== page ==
work too. Thus, when its talented writers started to get offers from
other periodical and book publishers, and record labels saw Punk Planet
as an important place to break artists, the reason was obvious:
Because the work PP was commissioning was insightful, well-written and
passionate. During an era in which every 'punk' career move was
considered suspect, imagine what a wrench this threw in the so-called
works. For once, or so we felt, our subculture was being recognized for
non-musical achievements, like political writing, which there was no
point in feeling conflicted about.
Punk Planet allowed us to live 'punk' lives without the fear - or the
anxiety - of selling out. Sure, we might end up working for a New Times
periodical, or sell in excess of 60,000 copies of a novel. But in the
grand scheme of things, that's still chump change compared to the
'sinful' kinds of music-derived incomes that punks always complained
about. What giving its staff such opportunities entailed was a right to
be equally culturally influential without any of the ideological excess
associated with the so-called culture of careerism. By itself, that is
an absolutely immense achievement, particularly considering how we
defined success. The proof is in the pudding: thirteen years of
successive issues, a first class book imprint, and thousands of
ex-contributors in every wing of publishing.
I could write more about PP, but I've done it before, and I think I've said enough. If you'd like to read an earlier piece about working at PP, which details a bit more about what I personally think about the magazine, check out Punk Planet Forever in Stylus. Written after the first IPA-induced storm clouds began to gather in late 2005, it does a much better job of saying what I've already said above, if not a bit more.
Every weekend - or so we intend - Jennifer takes one day for herself. I assist by either working at cafes, seeing friends, or spending the day perusing the aisles of one of my favorite local record stores (or two). In either case, its a good weekend ritual for us. After an exhausting work week, we both need a break from our routines. Having a little personal downtime is always helpful.
Last weekend was no exception. On Sunday, a close friend who moved to Arizona several years ago was in town to see his family, who were out here visiting from New York. We met up for breakfast at the Pork Store Cafe on 16th street, and then made a beeline for Streetlight Records on 24th. Eager to take advantage of a sale, Joe indulged me while I worked the bargain bins.
Thinking of myself as the champion discount music shopper, I said goodbye to Joe, and proceeded to walk home feeling absolutely triumphant. Delighted at the prospects of Jennifer's reaction to the purchases (for several years, she's expressed interest in owning nearly all of the records I'd bought), nothing prepared me for what I encountered three blocks from our house.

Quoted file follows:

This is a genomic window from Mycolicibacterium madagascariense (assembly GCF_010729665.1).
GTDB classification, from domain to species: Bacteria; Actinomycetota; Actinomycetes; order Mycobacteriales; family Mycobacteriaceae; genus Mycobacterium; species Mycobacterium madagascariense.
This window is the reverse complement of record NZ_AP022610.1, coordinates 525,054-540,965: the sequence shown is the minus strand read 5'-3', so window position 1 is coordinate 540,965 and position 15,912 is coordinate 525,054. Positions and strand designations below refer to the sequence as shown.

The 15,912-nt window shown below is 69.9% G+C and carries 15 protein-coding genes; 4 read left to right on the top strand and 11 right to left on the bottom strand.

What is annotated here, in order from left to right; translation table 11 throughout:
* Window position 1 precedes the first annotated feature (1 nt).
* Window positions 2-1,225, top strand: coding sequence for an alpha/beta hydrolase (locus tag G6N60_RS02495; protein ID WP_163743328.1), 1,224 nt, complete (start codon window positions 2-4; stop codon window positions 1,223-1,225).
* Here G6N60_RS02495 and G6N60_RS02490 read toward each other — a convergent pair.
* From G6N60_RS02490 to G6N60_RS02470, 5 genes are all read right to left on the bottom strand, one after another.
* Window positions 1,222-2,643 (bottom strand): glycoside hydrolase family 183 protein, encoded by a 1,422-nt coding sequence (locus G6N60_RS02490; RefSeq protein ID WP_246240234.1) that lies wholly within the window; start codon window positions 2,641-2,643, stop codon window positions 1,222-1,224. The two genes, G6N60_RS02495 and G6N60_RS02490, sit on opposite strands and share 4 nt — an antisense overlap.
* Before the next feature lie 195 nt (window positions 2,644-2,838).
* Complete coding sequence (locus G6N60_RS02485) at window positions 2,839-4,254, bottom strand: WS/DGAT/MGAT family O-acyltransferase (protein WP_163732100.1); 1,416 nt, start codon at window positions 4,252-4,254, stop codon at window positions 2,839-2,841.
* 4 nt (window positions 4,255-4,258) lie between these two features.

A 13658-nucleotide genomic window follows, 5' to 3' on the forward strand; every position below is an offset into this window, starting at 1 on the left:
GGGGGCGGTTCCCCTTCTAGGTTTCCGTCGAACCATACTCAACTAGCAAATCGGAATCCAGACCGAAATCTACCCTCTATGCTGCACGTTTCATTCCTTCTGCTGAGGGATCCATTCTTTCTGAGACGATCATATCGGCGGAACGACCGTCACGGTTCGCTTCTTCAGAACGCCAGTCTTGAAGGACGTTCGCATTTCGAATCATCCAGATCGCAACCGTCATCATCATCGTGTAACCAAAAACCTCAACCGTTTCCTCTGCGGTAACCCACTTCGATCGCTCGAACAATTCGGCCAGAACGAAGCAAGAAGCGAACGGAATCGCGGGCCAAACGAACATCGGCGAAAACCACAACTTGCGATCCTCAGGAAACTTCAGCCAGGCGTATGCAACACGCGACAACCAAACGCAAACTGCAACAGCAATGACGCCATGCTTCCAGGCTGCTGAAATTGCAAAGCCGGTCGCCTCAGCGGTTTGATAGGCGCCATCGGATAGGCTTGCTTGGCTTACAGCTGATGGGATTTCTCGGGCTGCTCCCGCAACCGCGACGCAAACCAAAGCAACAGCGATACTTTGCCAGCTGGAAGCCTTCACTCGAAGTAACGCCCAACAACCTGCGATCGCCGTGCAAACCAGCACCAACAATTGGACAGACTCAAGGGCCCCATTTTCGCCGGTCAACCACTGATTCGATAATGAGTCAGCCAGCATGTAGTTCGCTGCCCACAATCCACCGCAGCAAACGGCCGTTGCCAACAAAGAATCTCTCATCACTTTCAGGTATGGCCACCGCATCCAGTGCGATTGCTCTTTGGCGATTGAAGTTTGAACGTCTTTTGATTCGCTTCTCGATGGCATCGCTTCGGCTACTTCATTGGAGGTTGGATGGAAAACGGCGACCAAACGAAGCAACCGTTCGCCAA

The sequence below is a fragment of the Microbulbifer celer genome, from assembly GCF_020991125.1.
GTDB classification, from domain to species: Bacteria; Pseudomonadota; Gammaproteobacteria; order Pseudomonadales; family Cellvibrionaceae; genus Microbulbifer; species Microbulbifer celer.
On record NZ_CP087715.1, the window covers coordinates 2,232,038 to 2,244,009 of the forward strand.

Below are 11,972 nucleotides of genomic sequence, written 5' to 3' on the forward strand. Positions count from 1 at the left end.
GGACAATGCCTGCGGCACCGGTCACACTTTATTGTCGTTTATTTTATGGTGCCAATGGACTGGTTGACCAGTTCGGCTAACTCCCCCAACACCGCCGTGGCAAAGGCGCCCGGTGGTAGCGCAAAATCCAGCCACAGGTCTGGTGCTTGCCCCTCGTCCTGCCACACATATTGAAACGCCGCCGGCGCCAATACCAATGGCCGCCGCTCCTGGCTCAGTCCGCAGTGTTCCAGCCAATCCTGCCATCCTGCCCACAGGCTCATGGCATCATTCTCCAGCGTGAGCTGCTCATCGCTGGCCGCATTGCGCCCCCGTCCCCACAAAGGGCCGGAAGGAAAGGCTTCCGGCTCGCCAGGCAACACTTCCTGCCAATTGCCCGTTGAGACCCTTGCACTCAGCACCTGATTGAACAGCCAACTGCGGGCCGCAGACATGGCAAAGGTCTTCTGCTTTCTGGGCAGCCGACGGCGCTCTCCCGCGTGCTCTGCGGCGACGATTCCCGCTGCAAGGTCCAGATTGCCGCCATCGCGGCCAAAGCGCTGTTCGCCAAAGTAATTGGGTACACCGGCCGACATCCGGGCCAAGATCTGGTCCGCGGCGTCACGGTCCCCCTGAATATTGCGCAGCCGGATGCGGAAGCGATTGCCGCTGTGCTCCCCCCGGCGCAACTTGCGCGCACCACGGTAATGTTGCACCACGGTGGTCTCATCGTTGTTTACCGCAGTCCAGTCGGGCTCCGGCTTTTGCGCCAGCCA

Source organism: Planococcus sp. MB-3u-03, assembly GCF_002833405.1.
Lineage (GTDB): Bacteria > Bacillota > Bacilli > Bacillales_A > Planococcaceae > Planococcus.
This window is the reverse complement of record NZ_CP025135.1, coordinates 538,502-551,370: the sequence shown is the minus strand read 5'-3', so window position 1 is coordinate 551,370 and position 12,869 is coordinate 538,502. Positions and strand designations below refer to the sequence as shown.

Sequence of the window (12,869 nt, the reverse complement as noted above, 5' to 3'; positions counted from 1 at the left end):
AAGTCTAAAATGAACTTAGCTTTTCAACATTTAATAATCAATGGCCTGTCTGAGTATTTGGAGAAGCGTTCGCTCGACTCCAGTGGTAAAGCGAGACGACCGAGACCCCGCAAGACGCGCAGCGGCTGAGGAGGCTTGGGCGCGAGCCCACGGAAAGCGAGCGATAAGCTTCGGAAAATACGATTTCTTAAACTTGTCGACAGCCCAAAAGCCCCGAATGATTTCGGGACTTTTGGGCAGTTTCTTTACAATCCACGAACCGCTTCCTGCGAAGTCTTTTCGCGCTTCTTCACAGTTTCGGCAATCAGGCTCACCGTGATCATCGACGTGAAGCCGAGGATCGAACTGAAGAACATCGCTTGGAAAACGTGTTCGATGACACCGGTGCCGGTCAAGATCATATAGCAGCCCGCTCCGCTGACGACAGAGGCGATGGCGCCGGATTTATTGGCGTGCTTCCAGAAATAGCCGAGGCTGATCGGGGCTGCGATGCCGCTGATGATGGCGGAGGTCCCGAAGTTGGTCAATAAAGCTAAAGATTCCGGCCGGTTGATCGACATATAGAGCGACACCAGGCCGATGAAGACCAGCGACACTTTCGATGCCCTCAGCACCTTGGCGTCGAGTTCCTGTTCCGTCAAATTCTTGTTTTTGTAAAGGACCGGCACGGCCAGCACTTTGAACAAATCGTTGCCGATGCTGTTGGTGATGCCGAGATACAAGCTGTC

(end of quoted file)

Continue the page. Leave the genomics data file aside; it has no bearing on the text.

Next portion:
Standing near the corner of San Jose and 30th, a woman in her mid-thirties was hosting her own DIY music sale. In front of her stood two makeshift tables. One held gangsta and crunk CDs and DVDs, while the other sported piles of unsorted grime, electronica and indie rock discs. Tight on cash, I decided I'd still take a look to see if there were any absolute must-haves.
Low and behold, a number of records fit the bill: Lady Sovereign's Vertically Challenged EP, DJ Clever's Science Faction: Dubstep comp, Panjabi MC's Beware LP, and Rammstein's Reise Reise (featuring the hilarious 'Amerika') all caught my fancy. Looking over the 15 discs I ended up holding in my hands, the person selling the records sighed and said, "Take 'em, they're free. I'm having a hard enough time moving the hip hop as it is. Nobody likes music anymore."
Not the best time writing-wise this past week. I've been finishing the bibliographical work that I've needed to complete for my book, and have spent a lot of time gathering together any remaining news articles I can find in order to bring myself totally up-to-date. I feel pretty good about what I've pulled together so far, though, as with other book projects I've worked on (this is my fifth), I've had to set severe limits to my source material so I don't find myself overwhelmed.
As a rule of thumb, once I've acquired everything I need to start writing, I focus on covering only the most representative instances of my subject matter and comment on them until there's hopefully nothing left to discuss. If I have material left over that I might find useful later, voila, its always there. I hold on to everything. I can't tell you how many times over the years that I've found myself grateful for my packrat habits. Sometimes I wish I'd become a librarian.